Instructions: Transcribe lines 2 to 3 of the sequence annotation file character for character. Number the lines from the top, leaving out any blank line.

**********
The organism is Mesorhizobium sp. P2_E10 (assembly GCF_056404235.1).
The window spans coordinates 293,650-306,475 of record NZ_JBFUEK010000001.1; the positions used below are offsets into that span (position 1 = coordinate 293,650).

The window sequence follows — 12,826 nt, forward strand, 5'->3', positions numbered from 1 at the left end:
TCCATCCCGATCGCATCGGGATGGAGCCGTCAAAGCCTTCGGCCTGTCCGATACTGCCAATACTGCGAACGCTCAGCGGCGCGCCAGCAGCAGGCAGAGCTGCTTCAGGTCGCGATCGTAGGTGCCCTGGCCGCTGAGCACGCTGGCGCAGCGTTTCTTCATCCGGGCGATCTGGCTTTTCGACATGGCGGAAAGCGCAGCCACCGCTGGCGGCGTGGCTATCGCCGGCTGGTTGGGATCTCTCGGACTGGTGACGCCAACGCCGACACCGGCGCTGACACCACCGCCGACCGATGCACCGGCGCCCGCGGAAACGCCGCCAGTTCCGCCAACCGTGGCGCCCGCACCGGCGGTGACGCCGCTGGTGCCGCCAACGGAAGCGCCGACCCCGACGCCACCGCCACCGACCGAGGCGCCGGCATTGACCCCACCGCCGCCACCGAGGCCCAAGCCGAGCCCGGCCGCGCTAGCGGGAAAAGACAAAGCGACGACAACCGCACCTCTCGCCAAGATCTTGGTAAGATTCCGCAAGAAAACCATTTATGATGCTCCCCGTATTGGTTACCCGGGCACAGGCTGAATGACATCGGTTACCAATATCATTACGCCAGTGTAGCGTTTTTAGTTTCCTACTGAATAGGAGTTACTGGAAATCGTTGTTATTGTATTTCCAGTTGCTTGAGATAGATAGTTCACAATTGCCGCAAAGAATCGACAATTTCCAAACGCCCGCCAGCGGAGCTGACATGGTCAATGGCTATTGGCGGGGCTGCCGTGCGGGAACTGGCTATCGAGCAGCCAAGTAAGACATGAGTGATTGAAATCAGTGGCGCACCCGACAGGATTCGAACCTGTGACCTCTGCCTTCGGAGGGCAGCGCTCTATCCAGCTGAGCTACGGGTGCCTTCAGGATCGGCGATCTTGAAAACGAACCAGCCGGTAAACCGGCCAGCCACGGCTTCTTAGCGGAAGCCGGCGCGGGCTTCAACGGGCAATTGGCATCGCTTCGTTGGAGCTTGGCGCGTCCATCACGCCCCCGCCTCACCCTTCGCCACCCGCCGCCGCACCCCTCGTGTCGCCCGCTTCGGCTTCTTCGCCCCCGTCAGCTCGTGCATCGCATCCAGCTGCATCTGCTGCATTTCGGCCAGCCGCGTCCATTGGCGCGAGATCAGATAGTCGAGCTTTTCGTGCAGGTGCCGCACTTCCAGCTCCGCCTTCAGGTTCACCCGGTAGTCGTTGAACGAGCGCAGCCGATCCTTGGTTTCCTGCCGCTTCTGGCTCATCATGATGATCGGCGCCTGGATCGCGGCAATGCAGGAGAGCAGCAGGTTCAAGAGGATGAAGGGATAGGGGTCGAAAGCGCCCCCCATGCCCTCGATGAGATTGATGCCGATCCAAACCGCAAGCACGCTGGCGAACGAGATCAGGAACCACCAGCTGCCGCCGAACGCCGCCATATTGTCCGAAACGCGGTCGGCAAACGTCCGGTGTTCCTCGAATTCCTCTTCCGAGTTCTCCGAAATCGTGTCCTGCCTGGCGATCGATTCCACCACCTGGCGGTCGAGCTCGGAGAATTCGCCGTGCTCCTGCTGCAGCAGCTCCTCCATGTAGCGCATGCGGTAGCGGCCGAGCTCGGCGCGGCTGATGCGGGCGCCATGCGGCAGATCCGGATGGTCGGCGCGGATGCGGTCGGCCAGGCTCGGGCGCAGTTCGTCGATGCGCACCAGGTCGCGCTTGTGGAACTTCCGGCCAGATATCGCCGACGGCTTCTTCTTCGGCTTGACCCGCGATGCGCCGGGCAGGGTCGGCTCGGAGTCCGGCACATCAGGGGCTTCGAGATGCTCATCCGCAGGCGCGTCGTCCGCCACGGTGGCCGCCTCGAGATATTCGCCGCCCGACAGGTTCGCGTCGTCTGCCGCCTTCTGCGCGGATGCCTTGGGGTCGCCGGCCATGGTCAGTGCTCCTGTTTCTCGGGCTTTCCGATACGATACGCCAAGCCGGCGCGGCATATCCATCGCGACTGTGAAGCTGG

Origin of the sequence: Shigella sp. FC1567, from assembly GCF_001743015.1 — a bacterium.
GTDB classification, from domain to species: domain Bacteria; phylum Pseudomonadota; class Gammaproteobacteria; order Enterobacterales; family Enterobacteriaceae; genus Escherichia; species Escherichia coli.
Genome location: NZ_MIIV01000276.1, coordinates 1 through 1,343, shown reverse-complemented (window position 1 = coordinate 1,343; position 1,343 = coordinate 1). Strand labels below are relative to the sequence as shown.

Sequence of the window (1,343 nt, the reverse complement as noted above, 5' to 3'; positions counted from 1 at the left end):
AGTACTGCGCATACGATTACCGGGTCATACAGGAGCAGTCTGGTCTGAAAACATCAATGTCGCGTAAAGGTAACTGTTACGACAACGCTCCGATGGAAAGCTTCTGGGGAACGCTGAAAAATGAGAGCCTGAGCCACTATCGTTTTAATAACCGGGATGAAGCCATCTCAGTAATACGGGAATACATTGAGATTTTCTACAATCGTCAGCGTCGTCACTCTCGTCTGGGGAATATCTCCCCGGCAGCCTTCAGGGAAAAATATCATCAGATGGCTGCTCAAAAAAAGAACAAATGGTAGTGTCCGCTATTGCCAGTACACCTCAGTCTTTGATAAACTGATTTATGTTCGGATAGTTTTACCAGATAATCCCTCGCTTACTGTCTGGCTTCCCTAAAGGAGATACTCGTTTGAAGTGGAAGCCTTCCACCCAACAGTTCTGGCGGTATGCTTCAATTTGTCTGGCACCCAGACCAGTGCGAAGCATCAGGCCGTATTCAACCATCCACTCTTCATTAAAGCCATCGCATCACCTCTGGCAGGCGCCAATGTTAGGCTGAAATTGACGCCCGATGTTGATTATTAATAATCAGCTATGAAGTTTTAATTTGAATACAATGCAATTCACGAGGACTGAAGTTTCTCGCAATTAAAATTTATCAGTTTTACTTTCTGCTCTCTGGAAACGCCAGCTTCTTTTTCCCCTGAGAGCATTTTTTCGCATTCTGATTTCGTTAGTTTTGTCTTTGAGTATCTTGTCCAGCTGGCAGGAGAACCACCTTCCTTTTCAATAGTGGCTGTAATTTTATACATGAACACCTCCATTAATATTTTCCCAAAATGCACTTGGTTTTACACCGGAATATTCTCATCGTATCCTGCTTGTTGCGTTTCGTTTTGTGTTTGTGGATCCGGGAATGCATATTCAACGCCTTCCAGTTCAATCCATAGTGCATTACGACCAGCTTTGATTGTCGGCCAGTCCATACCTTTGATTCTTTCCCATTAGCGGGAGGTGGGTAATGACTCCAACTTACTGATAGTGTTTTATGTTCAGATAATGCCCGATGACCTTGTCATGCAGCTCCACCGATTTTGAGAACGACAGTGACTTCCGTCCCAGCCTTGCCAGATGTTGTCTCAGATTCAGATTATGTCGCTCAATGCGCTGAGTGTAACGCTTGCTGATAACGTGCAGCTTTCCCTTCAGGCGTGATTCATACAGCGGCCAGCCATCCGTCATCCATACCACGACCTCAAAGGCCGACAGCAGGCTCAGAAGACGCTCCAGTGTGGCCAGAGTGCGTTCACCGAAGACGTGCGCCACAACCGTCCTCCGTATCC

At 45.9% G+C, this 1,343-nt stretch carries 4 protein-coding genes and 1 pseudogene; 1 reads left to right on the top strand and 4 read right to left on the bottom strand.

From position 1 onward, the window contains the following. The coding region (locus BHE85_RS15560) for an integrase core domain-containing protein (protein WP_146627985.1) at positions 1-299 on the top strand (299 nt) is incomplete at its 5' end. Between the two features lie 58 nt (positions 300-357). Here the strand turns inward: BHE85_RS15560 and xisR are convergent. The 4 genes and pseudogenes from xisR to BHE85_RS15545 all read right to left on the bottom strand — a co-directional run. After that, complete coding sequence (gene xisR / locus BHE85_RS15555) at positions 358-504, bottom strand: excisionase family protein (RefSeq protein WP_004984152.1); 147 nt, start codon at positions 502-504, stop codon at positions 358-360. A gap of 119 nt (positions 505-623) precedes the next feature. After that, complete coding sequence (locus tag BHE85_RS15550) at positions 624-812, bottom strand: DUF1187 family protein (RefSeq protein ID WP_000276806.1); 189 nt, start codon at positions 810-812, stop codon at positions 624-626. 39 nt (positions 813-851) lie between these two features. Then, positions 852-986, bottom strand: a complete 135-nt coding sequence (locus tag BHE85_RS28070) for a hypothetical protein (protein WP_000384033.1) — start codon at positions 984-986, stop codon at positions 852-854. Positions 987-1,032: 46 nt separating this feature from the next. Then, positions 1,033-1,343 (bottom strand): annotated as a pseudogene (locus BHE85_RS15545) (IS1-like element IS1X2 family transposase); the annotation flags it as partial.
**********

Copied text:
The window spans coordinates 293,650-306,475 of record NZ_JBFUEK010000001.1; the positions used below are offsets into that span (position 1 = coordinate 293,650).

The window sequence follows — 12,826 nt, forward strand, 5'->3', positions numbered from 1 at the left end: